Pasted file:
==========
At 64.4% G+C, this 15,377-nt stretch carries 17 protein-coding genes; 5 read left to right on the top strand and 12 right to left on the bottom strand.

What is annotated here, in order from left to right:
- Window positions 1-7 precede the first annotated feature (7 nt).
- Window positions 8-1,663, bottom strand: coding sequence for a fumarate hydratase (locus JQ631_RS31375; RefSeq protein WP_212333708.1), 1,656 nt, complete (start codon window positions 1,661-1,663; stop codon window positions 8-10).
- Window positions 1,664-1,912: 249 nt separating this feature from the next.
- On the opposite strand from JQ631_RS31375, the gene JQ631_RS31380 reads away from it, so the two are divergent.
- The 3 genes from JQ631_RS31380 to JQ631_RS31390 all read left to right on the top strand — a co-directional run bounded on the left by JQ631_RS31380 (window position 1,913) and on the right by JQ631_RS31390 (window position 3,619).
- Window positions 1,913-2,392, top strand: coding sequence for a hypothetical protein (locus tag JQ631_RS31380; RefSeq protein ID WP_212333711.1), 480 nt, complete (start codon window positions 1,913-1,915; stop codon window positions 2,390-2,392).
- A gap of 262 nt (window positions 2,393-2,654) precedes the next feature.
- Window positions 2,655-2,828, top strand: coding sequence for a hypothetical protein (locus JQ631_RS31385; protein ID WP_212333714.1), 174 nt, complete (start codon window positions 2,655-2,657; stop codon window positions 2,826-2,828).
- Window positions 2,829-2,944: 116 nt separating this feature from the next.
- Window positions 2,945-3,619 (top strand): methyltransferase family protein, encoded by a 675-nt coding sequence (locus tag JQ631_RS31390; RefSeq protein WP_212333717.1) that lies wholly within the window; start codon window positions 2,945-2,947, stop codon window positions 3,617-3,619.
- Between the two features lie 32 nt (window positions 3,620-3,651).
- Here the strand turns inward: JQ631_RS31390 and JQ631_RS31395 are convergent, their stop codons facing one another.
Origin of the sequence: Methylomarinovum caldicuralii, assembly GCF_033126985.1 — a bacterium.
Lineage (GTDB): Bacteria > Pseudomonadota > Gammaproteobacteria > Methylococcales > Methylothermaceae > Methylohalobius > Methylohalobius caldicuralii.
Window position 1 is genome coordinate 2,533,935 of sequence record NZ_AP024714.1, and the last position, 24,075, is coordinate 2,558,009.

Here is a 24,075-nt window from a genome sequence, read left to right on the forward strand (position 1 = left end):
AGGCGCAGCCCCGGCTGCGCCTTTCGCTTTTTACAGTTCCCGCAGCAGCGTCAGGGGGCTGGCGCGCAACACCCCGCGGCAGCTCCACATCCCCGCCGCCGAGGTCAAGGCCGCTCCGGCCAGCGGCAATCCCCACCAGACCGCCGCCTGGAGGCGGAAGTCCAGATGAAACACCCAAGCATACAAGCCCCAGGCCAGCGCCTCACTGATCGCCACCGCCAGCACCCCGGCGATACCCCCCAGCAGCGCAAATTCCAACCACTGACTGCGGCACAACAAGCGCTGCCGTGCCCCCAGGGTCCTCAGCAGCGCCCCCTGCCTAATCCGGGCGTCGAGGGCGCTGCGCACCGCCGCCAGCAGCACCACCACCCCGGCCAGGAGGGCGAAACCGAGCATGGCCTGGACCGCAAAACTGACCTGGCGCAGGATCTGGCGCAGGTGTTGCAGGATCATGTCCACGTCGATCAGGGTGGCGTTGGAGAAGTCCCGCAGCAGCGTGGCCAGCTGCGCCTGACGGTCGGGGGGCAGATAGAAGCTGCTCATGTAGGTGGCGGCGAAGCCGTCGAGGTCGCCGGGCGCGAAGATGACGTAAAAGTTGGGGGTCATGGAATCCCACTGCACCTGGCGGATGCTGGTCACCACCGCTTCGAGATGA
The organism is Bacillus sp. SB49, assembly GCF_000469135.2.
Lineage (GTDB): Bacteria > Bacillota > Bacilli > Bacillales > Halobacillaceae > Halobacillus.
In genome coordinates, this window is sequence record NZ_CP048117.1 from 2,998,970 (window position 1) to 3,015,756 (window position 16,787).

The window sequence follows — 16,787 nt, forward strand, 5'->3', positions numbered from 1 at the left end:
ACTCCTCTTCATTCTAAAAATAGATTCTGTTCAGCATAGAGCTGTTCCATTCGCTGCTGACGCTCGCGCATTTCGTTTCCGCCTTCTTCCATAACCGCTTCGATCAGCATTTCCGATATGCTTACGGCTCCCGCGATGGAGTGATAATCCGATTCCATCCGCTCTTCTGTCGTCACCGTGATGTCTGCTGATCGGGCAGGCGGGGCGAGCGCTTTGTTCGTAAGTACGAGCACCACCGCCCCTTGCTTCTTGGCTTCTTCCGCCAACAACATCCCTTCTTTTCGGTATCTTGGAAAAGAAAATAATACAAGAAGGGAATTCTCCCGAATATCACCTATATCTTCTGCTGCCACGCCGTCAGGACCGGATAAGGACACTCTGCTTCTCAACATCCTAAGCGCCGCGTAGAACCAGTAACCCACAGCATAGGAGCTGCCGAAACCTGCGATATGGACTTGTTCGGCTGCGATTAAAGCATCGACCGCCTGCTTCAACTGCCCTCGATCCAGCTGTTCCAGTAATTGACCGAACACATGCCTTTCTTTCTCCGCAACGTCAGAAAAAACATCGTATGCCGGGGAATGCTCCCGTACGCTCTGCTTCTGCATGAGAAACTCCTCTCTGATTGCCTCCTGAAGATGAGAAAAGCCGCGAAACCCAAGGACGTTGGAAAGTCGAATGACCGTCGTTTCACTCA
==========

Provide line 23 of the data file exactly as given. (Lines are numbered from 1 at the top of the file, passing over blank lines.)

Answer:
The window sequence follows — 16,787 nt, forward strand, 5'->3', positions numbered from 1 at the left end: